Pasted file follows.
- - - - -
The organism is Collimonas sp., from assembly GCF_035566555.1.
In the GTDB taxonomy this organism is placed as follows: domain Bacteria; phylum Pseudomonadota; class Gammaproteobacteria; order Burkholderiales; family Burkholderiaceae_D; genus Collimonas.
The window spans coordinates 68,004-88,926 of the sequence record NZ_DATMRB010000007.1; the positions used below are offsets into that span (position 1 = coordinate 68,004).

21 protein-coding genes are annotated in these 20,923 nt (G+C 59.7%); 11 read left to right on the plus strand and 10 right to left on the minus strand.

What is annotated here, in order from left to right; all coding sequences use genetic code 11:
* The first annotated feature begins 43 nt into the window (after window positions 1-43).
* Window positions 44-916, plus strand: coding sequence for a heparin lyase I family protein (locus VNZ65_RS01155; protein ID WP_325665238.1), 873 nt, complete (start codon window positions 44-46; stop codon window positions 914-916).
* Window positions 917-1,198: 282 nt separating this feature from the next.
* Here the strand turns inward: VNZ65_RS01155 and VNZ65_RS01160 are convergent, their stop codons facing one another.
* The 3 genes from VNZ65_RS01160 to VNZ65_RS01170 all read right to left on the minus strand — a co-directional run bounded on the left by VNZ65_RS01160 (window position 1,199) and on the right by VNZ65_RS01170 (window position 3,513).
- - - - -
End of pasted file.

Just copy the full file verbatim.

The organism is Collimonas sp., from assembly GCF_035566555.1.
In the GTDB taxonomy this organism is placed as follows: domain Bacteria; phylum Pseudomonadota; class Gammaproteobacteria; order Burkholderiales; family Burkholderiaceae_D; genus Collimonas.
The window spans coordinates 68,004-88,926 of the sequence record NZ_DATMRB010000007.1; the positions used below are offsets into that span (position 1 = coordinate 68,004).

21 protein-coding genes are annotated in these 20,923 nt (G+C 59.7%); 11 read left to right on the plus strand and 10 right to left on the minus strand.

What is annotated here, in order from left to right; all coding sequences use genetic code 11:
* The first annotated feature begins 43 nt into the window (after window positions 1-43).
* Window positions 44-916, plus strand: coding sequence for a heparin lyase I family protein (locus VNZ65_RS01155; protein ID WP_325665238.1), 873 nt, complete (start codon window positions 44-46; stop codon window positions 914-916).
* Window positions 917-1,198: 282 nt separating this feature from the next.
* Here the strand turns inward: VNZ65_RS01155 and VNZ65_RS01160 are convergent, their stop codons facing one another.
* The 3 genes from VNZ65_RS01160 to VNZ65_RS01170 all read right to left on the minus strand — a co-directional run bounded on the left by VNZ65_RS01160 (window position 1,199) and on the right by VNZ65_RS01170 (window position 3,513).